19 August 2009

Java is fast, they say on ##java

Which class from the Java runtime environment you should use when you need a stack.

The package java.util contains a few classes suitable for pushing, poping, and peeking in stack style.

pushpoppeek
Stack s.push(e) s.pop() s.peek()
ArrayList s.add(e) s.remove(s.size()-1) s.get(s.size()-1)
LinkedList s.addFirst(e) s.removeFirst() s.peekFirst()
ArrayDeque s.addFirst(e) s.removeFirst() s.peekFirst()

All but ArrayDeque implement the widely used and known interface List.

Let's see how efficient are the implementations in JRE6, in relative units.

timespace
Stackx2.09x1.6
ArrayListx1.15x1.3
LinkedListx1.27x3.02
ArrayDeque11

Yep, ArrayDeque is best both in terms of time and speed. If you need a subtype of List then go with ArrayList. If you want to eat memory like crazy for no good reason then try LinkedList. And if you have a thing for names like Vector (which Stack extends) then, well, go for it. Just don't say I told you to use it. Finally, if you are a speed junkie and you know in advance the maximum possible size of the stack, then you can implement your own for a x1.2 speed-up (compared to ArrayDeque).

Just for the record, a basic stack operation for ArrayDeque takes about 15ns on my old laptop.

Good bye, and stay tuned for the next useless microbenchmark results.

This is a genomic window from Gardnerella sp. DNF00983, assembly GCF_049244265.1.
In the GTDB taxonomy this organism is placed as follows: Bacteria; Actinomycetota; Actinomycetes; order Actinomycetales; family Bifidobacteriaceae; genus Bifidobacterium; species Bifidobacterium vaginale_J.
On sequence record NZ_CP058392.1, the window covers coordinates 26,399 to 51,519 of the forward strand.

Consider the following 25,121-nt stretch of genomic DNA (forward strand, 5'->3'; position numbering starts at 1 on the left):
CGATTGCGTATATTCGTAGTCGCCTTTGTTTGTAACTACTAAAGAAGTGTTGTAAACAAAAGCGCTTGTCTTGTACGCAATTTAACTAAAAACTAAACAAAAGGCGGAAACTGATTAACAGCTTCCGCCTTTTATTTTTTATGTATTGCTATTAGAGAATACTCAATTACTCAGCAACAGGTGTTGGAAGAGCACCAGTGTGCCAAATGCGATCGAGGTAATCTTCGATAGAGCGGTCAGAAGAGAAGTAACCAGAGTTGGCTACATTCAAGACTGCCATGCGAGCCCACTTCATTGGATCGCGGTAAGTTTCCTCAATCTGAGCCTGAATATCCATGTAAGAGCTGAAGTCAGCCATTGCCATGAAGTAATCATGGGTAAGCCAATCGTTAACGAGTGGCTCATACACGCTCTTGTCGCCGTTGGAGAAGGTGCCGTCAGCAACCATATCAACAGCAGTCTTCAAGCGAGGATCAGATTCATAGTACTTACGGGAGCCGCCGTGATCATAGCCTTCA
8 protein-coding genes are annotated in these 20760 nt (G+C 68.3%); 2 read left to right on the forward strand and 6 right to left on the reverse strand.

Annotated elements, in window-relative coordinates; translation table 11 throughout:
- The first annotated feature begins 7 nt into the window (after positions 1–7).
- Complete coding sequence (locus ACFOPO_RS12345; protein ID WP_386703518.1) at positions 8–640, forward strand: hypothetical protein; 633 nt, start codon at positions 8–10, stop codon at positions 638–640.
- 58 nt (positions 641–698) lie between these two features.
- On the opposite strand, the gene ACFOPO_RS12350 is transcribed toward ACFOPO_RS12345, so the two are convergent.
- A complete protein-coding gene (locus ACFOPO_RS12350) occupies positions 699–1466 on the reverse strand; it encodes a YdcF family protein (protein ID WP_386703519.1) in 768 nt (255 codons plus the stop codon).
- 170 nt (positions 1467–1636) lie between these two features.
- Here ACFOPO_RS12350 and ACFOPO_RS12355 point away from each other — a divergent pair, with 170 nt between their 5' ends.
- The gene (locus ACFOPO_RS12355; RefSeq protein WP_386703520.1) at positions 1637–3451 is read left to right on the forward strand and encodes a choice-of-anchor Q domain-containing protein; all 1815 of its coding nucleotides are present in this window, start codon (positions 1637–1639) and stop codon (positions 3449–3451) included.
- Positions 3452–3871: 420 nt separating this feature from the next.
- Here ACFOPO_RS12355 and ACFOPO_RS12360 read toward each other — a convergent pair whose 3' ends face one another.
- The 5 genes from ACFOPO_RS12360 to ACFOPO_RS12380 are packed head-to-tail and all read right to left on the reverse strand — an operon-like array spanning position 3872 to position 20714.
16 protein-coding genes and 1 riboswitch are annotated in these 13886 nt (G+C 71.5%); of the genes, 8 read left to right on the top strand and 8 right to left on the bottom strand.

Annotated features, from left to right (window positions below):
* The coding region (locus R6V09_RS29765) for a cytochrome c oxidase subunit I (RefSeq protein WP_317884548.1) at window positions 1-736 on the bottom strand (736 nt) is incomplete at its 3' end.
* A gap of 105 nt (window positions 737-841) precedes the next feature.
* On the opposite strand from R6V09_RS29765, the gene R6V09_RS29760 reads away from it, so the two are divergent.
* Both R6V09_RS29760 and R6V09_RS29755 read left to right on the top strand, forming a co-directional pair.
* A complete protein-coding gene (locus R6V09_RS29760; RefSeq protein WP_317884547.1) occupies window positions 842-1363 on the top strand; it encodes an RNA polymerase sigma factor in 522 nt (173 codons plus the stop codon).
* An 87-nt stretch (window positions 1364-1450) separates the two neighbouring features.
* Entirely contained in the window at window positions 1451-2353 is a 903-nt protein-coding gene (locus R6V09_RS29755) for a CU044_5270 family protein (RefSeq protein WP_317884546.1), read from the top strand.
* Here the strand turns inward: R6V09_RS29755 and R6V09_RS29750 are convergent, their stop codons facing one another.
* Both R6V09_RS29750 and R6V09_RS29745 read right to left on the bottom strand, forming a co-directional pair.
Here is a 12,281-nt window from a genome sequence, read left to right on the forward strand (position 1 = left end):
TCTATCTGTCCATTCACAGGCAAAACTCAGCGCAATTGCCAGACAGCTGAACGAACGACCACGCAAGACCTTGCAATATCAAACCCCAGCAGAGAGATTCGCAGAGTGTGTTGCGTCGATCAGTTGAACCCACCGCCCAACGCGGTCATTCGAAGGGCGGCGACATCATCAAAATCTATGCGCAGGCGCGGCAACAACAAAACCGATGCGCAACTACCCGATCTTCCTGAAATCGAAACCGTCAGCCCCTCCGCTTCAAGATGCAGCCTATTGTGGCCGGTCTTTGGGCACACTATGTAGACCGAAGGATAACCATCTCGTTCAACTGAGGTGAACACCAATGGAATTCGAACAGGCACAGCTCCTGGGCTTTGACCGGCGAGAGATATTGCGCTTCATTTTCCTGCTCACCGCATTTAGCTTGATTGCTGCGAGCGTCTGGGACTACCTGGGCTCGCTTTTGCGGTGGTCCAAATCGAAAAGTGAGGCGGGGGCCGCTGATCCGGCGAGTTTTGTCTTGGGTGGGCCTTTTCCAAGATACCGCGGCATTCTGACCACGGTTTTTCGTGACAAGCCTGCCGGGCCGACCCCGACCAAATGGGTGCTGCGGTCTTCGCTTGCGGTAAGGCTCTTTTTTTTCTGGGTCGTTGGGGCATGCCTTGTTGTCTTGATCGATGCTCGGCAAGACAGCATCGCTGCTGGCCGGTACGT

4 comments:

Jim said...

If "having a thing for names" the same thing as needing something to be synchronized, then I have a "thing for names" when I am writing concurrent applications. Also, ArrayDeque is only available in Java6.

Andrew Shultz said...
This comment has been removed by the author.
Andrew Shultz said...

I often find that I want to synchronize at a higher level than the individual data structure, so whether its synchronized or not isn't very important. This is a interesting result assuming you need a really big and frequently used stack. If you're only using it moderately you can't beat the clarity of calling a Stack a Stack.

rgrig said...

@Andrew: The size of the stack doesn't really matter. If you use it a lot or not matters, of course.

@Jim: Like Andrew, I also prefer higher level synchronization usually.
There are other differences between the classes above, but I wanted to focus only on raw performance, because otherwise I would have went on for a few pages :p. Thanks for sharing what you see as being important.

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